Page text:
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little brain

I am on a call list or twenty. It happens four times a day; the phone lights up, grabs my attention and discerns, “Scam Likely”, above a number I don’t recognize. I wish my brain offered the same provision about my thoughts. I can think my way into a hole. Do you do this? It’s been a life-long companion, sometimes as indiscriminate as my shadow and darkening. I framed a greeting card and put it above the bathroom sink that reads, you don’t give yourself enough credit. So far it hasn’t stopped the unwanted calls that try and sell me bad goods, but at least it’s in writing and the frame adds import. Such a small word, credit, but hard to hold.

In a week where a lot of news landed that wasn’t optimal, my phone and brain illuminated with unwanted chat. I’ve heard yoga teachers call it “monkey brain”, where you are attempting to settle your mind in meditation but instead it starts swinging from branches and hurling bananas. Honestly, monkeys sound harmless compared to the velociraptors in my head. And Instagram doesn’t help.

Evidence is gathered in one convenient, ever-replenishing app: other people are having more fun, more success, more sex, more fulfillment and are way better looking and younger than me. How handy that if I get too confident, I can always reach for my phone and have my inadequacy amalgamated for me in a filtered fun house of comparison shopping.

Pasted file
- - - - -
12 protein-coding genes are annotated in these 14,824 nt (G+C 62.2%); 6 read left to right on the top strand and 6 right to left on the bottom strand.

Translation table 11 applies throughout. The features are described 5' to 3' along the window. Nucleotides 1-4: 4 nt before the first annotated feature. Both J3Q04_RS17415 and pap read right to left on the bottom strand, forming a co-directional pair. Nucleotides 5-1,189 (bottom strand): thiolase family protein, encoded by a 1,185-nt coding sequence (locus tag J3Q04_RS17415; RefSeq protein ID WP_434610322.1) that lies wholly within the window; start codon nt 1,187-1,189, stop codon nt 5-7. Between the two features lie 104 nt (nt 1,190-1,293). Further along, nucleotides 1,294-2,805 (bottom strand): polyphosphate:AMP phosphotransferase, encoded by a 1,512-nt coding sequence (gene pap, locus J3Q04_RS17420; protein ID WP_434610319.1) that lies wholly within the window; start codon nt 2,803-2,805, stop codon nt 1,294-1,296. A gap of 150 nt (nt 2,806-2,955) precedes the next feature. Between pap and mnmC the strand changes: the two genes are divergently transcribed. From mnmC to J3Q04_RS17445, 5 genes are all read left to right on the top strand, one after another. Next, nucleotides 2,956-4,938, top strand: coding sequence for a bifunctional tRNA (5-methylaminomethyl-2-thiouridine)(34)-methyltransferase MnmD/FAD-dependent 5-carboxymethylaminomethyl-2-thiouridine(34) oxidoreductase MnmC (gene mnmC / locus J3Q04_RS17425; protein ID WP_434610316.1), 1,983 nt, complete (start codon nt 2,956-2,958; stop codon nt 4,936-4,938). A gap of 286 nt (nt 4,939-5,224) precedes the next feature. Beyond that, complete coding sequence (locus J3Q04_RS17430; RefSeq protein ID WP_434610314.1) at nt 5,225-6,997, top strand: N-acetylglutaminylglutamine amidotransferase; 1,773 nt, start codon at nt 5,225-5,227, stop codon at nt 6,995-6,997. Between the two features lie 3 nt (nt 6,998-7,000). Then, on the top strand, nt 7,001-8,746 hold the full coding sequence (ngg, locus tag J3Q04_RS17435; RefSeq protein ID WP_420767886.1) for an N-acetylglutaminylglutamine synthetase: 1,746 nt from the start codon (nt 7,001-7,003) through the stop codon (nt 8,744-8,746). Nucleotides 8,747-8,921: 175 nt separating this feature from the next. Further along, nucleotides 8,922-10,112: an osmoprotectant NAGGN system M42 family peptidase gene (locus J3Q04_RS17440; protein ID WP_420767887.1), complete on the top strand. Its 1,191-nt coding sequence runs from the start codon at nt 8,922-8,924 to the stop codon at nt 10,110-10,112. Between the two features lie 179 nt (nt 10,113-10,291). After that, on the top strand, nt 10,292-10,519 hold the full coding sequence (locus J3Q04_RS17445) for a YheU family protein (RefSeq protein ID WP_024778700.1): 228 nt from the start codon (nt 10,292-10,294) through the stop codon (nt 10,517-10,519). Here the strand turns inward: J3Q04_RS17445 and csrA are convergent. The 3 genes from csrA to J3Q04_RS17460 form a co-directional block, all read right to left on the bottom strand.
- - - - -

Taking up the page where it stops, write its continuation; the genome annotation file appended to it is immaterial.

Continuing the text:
But I love it too. Anna and I send each other pictures of dachshunds and Lesley and I trade silly videos, pictures of babies, recipes and inspiration. I see internet postcards of loved ones in new places and snapshots of life events, victories and losses, that make me feel connected to strangers. It is aspirational and it does require a grain or a sea of salt, but it’s part of modern life and it’s not going away.

I worry though that my brain in 2018 is scammed; bombarded with images, information and contact. Device or not, my brain itself, like a bully, distracts me with comparison, surges for validation, derails creativity and ignores subtlety. Even my checklist of healthy habits - meditate, rest, have a glass of water, go for a walk, play with the dog, kiss Max, call a friend, bake a cake, exercise, write a post – doesn’t always redirect the tide of troubled thinking.

I wish in those moments, I could be an infant again, with a malleable head like a peach, that could be rocked and shushed into quiet. I’m sure back then my Mom imagined – holding my little head in her hand - I would use my good brain to feel and think, make decisions, play, change and become myself, not to harm myself. I am sure in those quiet moments where we were just mother and daughter, she thought I had the most beautiful little brain in the whole world – free of fault, inadequacy or comparison; perfect and proud, a credit to her and life.

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